In response, the state is doing more planned burning to eliminate brush and dead trees that serve as fuels for wildfires. The state will also add seven large firefighting aircraft, replace a dozen aging helicopters, provide firefighter counseling and ensure that firefighters have enough time off for medical checkups to help them manage the mental and physical stress from a fire season that now never ends.
He said California leads the nation in clearing away dead trees and thinning forested areas that are crowded with trees that can fuel fires, contrary to criticism by President Donald Trump who has blamed forest mismanagement for the fires.
“No other state, or even the federal government, are putting the amount of investment into this space as California,” Pimlott said.

Photo of Ken Pimlott, director of the California Department of Forestry and Fire Protection and Gov. Jerry Brown
File – In this Nov. 14, 2018, file photo, Ken Pimlott, director of the California Department of Forestry and Fire Protection, left, shows California Gov. Jerry Brown where smoke is still rising from a smoldering tree during a tour of the fire ravaged Paradise Elementary School in Paradise, Calif. Pimlott told The Associated Press he prepares to retire on Friday, Dec. 14, 2018, after a 30-year career. (AP Photo/Rich Pedroncelli, File)

Stamp out Fires Quickly to Protect People and Property

The department’s philosophy for many years has been to stamp out fires quickly to protect people and property. Prescribed burns were previously used sparingly out of concern they could get out of control, but he said the department is making “a sea change” by recognizing that starting fires under optimum conditions is a good way to reduce dangerous fuels.
Recent fires that have burned into cities have made clear that those protections need to be centered around vulnerable communities, he said. Paradise, for example, was built on a ridge atop steep canyons that helped channel the wind-driven fire, while wildfires have repeated blown into Northern and Southern California subdivisions from neighboring wildlands thick with tinder-dry fuel.
Pimlott rose through the ranks from seasonal firefighter to deputy director of fire protection before his appointment as chief of the agency. In that role he doubles as the state’s chief forester and oversees a department that includes nearly 8,000 firefighters, forest managers and support staff.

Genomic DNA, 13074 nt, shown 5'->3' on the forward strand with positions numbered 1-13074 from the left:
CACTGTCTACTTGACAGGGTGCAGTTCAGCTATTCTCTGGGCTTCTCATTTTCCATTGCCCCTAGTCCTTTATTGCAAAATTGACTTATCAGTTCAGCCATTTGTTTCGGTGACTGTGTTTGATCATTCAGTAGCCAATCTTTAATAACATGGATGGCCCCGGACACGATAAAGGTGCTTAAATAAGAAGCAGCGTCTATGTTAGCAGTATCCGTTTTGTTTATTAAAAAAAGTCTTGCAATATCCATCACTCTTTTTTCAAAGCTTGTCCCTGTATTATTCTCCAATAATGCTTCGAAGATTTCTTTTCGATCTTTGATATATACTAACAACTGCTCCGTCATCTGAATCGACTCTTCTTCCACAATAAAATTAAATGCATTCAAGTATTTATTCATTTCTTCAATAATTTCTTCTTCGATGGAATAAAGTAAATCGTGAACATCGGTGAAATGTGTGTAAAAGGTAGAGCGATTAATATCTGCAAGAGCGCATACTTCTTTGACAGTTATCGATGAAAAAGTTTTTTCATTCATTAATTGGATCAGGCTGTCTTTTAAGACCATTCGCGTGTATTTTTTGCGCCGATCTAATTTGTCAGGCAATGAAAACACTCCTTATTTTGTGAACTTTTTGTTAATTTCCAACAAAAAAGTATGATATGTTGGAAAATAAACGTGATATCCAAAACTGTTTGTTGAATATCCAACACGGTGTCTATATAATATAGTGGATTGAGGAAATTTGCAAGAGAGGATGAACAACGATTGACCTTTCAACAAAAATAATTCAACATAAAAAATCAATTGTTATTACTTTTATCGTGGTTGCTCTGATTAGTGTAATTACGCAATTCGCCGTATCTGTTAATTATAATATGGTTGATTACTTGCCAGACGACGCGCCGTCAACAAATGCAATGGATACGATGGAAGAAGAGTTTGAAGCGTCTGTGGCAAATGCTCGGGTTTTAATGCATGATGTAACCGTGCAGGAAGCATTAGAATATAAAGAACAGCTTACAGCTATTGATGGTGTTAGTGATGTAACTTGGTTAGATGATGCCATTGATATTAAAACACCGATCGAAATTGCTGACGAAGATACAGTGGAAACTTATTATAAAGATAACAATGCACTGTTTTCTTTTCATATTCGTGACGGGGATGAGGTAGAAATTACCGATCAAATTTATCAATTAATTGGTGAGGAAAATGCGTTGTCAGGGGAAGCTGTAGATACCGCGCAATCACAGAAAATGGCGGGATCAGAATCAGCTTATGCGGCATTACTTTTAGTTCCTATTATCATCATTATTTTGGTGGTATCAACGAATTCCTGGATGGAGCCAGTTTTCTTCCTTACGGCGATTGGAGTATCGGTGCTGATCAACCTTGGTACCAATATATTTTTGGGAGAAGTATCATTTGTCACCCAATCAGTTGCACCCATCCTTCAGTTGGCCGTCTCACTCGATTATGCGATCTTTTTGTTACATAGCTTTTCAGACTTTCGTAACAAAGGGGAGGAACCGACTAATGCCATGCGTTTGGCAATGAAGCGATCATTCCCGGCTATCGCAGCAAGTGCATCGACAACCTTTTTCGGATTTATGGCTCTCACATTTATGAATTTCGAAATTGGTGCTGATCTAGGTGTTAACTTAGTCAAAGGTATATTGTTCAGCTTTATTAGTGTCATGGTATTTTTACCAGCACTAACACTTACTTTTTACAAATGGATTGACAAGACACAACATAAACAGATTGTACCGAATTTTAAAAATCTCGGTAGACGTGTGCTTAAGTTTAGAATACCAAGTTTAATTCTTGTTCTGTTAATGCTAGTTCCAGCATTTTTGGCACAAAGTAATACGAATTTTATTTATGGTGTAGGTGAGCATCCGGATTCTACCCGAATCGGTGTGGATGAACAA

Fire Conditions Have Worsened Each Passing Year

He said he has seen fire conditions worsen each passing year during his three decades with the agency, taking its toll on residents and firefighters alike.

“The reality of it is, California has a fire-prone climate and it will continue to burn. Fire is a way of life in California and we have to learn how to live with it, we have to learn how to have more resilient communities.” Department of Forestry and Fire Protection Director Ken Pimlott
“Folks can say what they want to say, but firefighters are living climate change. It’s staring them in the face every day,” he said.
To adapt, he advocates wildfire warning systems that not only use new technology like automated phone calling systems, but maybe restoring civil defense-style emergency sirens in some areas. City planners must prepare communities “unlike we ever have before” with easy evacuation routes and new evacuation centers.
And he said Californians must treat “red flag” extreme fire danger warnings the way Midwesterners treat tornado warnings — as imminent threats.
“The reality of it is, California has a fire-prone climate and it will continue to burn,” he said. “Fire is a way of life in California and we have to learn how to live with it, we have to learn how to have more resilient communities.”